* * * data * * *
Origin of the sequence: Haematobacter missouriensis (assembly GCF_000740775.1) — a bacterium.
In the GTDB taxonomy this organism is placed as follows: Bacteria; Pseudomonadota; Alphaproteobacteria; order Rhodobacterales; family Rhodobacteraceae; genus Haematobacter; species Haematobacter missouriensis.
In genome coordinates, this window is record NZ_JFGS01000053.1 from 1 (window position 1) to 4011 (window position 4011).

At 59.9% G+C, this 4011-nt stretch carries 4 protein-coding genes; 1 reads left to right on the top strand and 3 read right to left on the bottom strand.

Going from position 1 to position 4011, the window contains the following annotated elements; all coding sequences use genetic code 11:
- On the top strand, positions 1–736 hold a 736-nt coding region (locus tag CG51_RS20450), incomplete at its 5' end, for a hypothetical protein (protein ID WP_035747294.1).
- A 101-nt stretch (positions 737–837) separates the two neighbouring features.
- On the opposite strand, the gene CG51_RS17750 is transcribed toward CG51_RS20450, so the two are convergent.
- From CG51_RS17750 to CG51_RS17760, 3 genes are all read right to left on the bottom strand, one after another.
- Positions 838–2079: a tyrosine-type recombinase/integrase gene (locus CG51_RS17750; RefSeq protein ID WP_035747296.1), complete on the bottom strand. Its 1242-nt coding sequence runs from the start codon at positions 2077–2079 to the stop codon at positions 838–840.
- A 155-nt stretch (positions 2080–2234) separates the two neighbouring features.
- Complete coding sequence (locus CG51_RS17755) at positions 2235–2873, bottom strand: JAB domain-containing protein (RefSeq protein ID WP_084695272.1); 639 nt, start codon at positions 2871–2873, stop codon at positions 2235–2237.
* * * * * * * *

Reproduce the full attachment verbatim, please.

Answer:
Origin of the sequence: Haematobacter missouriensis (assembly GCF_000740775.1) — a bacterium.
In the GTDB taxonomy this organism is placed as follows: Bacteria; Pseudomonadota; Alphaproteobacteria; order Rhodobacterales; family Rhodobacteraceae; genus Haematobacter; species Haematobacter missouriensis.
In genome coordinates, this window is record NZ_JFGS01000053.1 from 1 (window position 1) to 4011 (window position 4011).

At 59.9% G+C, this 4011-nt stretch carries 4 protein-coding genes; 1 reads left to right on the top strand and 3 read right to left on the bottom strand.

Going from position 1 to position 4011, the window contains the following annotated elements; all coding sequences use genetic code 11:
- On the top strand, positions 1–736 hold a 736-nt coding region (locus tag CG51_RS20450), incomplete at its 5' end, for a hypothetical protein (protein ID WP_035747294.1).
- A 101-nt stretch (positions 737–837) separates the two neighbouring features.
- On the opposite strand, the gene CG51_RS17750 is transcribed toward CG51_RS20450, so the two are convergent.
- From CG51_RS17750 to CG51_RS17760, 3 genes are all read right to left on the bottom strand, one after another.
- Positions 838–2079: a tyrosine-type recombinase/integrase gene (locus CG51_RS17750; RefSeq protein ID WP_035747296.1), complete on the bottom strand. Its 1242-nt coding sequence runs from the start codon at positions 2077–2079 to the stop codon at positions 838–840.
- A 155-nt stretch (positions 2080–2234) separates the two neighbouring features.
- Complete coding sequence (locus CG51_RS17755) at positions 2235–2873, bottom strand: JAB domain-containing protein (RefSeq protein ID WP_084695272.1); 639 nt, start codon at positions 2871–2873, stop codon at positions 2235–2237.